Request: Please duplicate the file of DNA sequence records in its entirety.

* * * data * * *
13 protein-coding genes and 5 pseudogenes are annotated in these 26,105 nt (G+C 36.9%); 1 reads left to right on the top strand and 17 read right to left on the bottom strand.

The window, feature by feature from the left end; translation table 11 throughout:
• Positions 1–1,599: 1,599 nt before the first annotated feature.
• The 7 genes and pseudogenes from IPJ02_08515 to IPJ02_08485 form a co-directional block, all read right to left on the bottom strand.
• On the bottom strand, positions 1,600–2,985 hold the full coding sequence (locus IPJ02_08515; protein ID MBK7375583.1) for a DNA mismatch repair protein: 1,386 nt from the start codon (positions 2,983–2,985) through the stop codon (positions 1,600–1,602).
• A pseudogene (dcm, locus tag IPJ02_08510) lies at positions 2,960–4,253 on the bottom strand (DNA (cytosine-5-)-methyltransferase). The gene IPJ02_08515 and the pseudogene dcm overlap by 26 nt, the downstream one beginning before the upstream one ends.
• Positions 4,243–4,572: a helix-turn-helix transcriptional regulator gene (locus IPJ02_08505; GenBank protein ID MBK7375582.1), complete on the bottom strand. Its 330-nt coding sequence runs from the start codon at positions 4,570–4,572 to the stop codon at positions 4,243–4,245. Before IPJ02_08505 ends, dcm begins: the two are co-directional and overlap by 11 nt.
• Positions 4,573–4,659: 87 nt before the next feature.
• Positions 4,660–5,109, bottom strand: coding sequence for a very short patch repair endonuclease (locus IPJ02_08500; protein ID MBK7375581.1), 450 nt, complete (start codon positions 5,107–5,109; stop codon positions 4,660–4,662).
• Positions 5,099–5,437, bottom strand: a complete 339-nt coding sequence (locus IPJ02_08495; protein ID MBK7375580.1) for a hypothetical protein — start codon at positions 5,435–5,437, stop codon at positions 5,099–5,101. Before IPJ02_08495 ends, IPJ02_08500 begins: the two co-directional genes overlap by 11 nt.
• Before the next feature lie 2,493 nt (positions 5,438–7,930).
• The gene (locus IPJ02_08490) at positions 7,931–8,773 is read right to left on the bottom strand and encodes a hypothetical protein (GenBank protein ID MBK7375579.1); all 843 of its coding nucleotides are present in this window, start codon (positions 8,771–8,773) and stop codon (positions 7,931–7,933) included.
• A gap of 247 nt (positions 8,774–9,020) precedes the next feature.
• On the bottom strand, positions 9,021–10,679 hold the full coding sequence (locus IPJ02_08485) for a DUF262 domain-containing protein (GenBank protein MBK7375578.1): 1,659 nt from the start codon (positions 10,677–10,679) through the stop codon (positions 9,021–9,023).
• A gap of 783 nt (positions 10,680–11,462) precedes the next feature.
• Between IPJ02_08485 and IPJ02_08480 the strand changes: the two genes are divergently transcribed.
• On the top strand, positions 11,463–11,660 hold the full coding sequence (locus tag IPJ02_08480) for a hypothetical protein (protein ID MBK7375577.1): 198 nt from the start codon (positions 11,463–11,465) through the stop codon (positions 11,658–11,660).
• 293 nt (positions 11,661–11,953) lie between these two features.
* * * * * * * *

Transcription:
13 protein-coding genes and 5 pseudogenes are annotated in these 26,105 nt (G+C 36.9%); 1 reads left to right on the top strand and 17 read right to left on the bottom strand.

The window, feature by feature from the left end; translation table 11 throughout:
• Positions 1–1,599: 1,599 nt before the first annotated feature.
• The 7 genes and pseudogenes from IPJ02_08515 to IPJ02_08485 form a co-directional block, all read right to left on the bottom strand.
• On the bottom strand, positions 1,600–2,985 hold the full coding sequence (locus IPJ02_08515; protein ID MBK7375583.1) for a DNA mismatch repair protein: 1,386 nt from the start codon (positions 2,983–2,985) through the stop codon (positions 1,600–1,602).
• A pseudogene (dcm, locus tag IPJ02_08510) lies at positions 2,960–4,253 on the bottom strand (DNA (cytosine-5-)-methyltransferase). The gene IPJ02_08515 and the pseudogene dcm overlap by 26 nt, the downstream one beginning before the upstream one ends.
• Positions 4,243–4,572: a helix-turn-helix transcriptional regulator gene (locus IPJ02_08505; GenBank protein ID MBK7375582.1), complete on the bottom strand. Its 330-nt coding sequence runs from the start codon at positions 4,570–4,572 to the stop codon at positions 4,243–4,245. Before IPJ02_08505 ends, dcm begins: the two are co-directional and overlap by 11 nt.
• Positions 4,573–4,659: 87 nt before the next feature.
• Positions 4,660–5,109, bottom strand: coding sequence for a very short patch repair endonuclease (locus IPJ02_08500; protein ID MBK7375581.1), 450 nt, complete (start codon positions 5,107–5,109; stop codon positions 4,660–4,662).
• Positions 5,099–5,437, bottom strand: a complete 339-nt coding sequence (locus IPJ02_08495; protein ID MBK7375580.1) for a hypothetical protein — start codon at positions 5,435–5,437, stop codon at positions 5,099–5,101. Before IPJ02_08495 ends, IPJ02_08500 begins: the two co-directional genes overlap by 11 nt.
• Before the next feature lie 2,493 nt (positions 5,438–7,930).
• The gene (locus IPJ02_08490) at positions 7,931–8,773 is read right to left on the bottom strand and encodes a hypothetical protein (GenBank protein ID MBK7375579.1); all 843 of its coding nucleotides are present in this window, start codon (positions 8,771–8,773) and stop codon (positions 7,931–7,933) included.
• A gap of 247 nt (positions 8,774–9,020) precedes the next feature.
• On the bottom strand, positions 9,021–10,679 hold the full coding sequence (locus IPJ02_08485) for a DUF262 domain-containing protein (GenBank protein MBK7375578.1): 1,659 nt from the start codon (positions 10,677–10,679) through the stop codon (positions 9,021–9,023).
• A gap of 783 nt (positions 10,680–11,462) precedes the next feature.
• Between IPJ02_08485 and IPJ02_08480 the strand changes: the two genes are divergently transcribed.
• On the top strand, positions 11,463–11,660 hold the full coding sequence (locus tag IPJ02_08480) for a hypothetical protein (protein ID MBK7375577.1): 198 nt from the start codon (positions 11,463–11,465) through the stop codon (positions 11,658–11,660).
• 293 nt (positions 11,661–11,953) lie between these two features.